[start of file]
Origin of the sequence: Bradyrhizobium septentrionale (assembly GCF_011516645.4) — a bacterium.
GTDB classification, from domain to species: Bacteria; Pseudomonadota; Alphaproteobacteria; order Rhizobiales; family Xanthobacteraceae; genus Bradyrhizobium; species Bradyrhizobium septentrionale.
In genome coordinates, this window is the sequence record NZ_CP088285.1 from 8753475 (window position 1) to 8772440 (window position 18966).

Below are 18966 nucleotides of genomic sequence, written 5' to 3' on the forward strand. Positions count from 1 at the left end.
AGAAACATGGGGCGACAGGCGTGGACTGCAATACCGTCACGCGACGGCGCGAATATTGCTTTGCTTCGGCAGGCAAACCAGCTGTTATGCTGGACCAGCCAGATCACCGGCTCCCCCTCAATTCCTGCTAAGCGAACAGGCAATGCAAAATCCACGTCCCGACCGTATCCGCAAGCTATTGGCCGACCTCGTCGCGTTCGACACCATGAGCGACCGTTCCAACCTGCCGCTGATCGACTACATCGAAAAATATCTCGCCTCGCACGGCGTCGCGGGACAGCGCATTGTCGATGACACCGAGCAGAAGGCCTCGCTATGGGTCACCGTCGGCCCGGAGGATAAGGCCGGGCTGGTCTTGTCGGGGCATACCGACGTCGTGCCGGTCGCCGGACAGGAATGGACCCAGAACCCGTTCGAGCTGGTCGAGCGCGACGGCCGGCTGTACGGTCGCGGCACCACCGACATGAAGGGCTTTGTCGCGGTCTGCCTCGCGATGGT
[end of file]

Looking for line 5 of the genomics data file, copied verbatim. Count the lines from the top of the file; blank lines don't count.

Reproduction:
AGAAACATGGGGCGACAGGCGTGGACTGCAATACCGTCACGCGACGGCGCGAATATTGCTTTGCTTCGGCAGGCAAACCAGCTGTTATGCTGGACCAGCCAGATCACCGGCTCCCCCTCAATTCCTGCTAAGCGAACAGGCAATGCAAAATCCACGTCCCGACCGTATCCGCAAGCTATTGGCCGACCTCGTCGCGTTCGACACCATGAGCGACCGTTCCAACCTGCCGCTGATCGACTACATCGAAAAATATCTCGCCTCGCACGGCGTCGCGGGACAGCGCATTGTCGATGACACCGAGCAGAAGGCCTCGCTATGGGTCACCGTCGGCCCGGAGGATAAGGCCGGGCTGGTCTTGTCGGGGCATACCGACGTCGTGCCGGTCGCCGGACAGGAATGGACCCAGAACCCGTTCGAGCTGGTCGAGCGCGACGGCCGGCTGTACGGTCGCGGCACCACCGACATGAAGGGCTTTGTCGCGGTCTGCCTCGCGATGGT